A Baroque Variety Hour: Rameau's 'Les Indes Galantes'
Rameau's "opéra-ballet" has four separate dramatic Entrées, or acts, each telling a love story of sorts, and set in locales spanning a number of continents and hemispheres. The drama begins with a Prologue, explaining just why it is that we have to go looking for love in all these strange places.
In the PROLOGUE we meet Hébé, the goddess of youth, along with L'Amour -- or Cupid -- both played by sopranos. There's also Bellone, the goddess of war. Perhaps to emphasize Bellone's warrior status, she's portrayed by a baritone, and heralded by a blaring trumpet.
Hébé hopes to lead the young men of Europe to pursue lives of love and pleasure. Instead, they follow Bellone's lead, and go off into combat. So L'Amour assembles a platoon of Cupids, who all head off to find love in faraway lands.
In ACT ONE ("The Generous Turk") they take us to a Turkish island in the Indian Ocean, where Emilie, a young French woman, has been sold into the harem of Osman, a Turkish pasha. Osman quickly falls for Emilie, but she rejects him. Emilie, we find out, is already in love with a Frenchman called Valère -- and he promptly washes up on the island, shipwrecked in a nasty storm.
When Valère is captured by Osman, it seems things might go badly. But it turns out that Osman was once taken hostage in France -- and it was Valere who freed him. So Osman returns the favor, releasing the lovers as the scene ends.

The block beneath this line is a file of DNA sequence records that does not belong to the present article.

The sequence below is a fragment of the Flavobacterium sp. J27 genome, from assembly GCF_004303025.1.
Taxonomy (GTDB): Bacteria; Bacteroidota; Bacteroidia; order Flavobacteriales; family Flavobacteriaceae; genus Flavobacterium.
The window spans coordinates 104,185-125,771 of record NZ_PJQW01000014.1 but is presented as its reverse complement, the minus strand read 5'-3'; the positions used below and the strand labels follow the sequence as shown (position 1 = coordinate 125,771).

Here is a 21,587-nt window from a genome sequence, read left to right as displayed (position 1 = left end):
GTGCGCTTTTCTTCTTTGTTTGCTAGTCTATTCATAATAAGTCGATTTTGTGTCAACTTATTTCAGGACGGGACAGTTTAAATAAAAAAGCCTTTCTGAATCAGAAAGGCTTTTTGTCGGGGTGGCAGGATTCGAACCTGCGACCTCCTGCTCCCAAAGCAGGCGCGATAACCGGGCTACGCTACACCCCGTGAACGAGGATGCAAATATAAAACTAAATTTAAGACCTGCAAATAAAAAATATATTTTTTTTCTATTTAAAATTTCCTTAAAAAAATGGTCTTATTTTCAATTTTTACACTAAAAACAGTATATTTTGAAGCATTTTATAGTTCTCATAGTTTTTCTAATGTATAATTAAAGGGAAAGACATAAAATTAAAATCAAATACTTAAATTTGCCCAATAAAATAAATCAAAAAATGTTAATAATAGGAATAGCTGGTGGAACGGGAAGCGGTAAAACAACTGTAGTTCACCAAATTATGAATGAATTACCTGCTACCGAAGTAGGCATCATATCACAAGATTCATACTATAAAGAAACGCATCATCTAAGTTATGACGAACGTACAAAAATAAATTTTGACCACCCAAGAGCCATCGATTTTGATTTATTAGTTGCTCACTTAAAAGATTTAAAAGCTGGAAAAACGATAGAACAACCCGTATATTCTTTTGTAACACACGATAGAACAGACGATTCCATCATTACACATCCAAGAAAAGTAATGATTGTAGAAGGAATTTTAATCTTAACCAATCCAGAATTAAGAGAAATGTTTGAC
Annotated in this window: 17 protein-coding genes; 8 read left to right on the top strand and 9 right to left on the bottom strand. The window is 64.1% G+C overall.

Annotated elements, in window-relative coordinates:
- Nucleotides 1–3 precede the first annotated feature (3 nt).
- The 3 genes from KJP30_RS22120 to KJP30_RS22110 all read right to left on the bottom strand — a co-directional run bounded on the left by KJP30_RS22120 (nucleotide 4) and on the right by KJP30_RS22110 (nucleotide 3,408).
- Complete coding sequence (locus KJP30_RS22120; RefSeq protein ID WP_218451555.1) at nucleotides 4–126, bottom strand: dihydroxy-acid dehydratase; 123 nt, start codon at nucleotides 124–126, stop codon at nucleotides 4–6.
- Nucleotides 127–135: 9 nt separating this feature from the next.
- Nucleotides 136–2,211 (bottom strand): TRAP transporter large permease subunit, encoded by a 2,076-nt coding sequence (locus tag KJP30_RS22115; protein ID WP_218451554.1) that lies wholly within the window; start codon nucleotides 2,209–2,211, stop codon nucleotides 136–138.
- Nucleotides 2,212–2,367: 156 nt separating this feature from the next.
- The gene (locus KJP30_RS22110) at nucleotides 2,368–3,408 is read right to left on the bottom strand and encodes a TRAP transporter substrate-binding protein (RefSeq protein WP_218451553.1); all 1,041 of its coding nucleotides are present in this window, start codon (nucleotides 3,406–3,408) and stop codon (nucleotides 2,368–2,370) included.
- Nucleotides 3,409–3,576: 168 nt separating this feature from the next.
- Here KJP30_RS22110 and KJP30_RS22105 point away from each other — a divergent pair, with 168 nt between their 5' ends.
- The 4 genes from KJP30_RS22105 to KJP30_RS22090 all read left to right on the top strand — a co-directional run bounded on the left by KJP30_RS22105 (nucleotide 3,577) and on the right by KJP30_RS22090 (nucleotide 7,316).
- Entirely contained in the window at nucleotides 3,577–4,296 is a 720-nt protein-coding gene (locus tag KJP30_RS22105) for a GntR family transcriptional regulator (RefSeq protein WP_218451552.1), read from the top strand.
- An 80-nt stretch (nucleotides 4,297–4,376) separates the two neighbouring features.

In ACT TWO ("The Incas of Peru") Phani, an Inca princess, is in love with a Spanish conquistador named Don Carlos. An Inca high priest, Huascar, objects to the relationship, in large part because he's in love with Phani himself.
Huascar tries to break up the lovers by appealing to Phani's loyalty to her own people. When that doesn't work, he calls on the gods to bring havoc down on the Spaniards -- including Don Carlos. There's plenty of havoc, but it all goes wrong for Huascar. When a volcano erupts, he tries to use the ensuing chaos to abduct Phani. But Don Carlos rescues her. And when Huascar appeals for even more destruction, it comes down on his own head. As the eruption grows more and more violent, the lovers escape, but Huascar is buried under molten rocks.
In ACT THREE ("A Persian Flower Festival"), spectacular action is replaced by beauty and gentle comedy. We meet Tacmas, a Persian prince, and his good friend Ali. Both men are in love -- with beautiful slaves in each other's households. Tacmas loves Zaïre, a slave who works for Ali, while Ali has fallen for Fatima, who works for Tacmas.
On the day of the flower festival, Tacmas disguises himself as a woman, in a ploy to find out if Zaïre loves him. And Fatima dresses as a man, to discover Ali's true feelings. This time, everything works out for the best, and the two couples join in a loving quartet.
For the final story in Rameau's multi-faceted drama, ACT FOUR ("The Savages"), we sail back across the Atlantic to the wild forests of North America.
As things begin, a tribe of American Indians prepares to make peace with colonists from France and Spain. But there's a hitch. The Spaniard Don Alvar and the Frenchman Damon are both in love with Zima, daughter of the Indian leader.
So Zima is faced with a choice, and has no problem making it. Don Alvar, she says, is far too intense for her liking, while Damon is too flaky and unreliable. Besides, Zima isn't in love with either one of them. Her heart belongs to Adario, a noble Indian brave.
Without much choice, the flighty Frenchman takes it all in stride, and urges the dejected Alvar to do the same. Zima and Adario embrace, and the entire ensemble launches a grand ceremony of peace as the drama ends.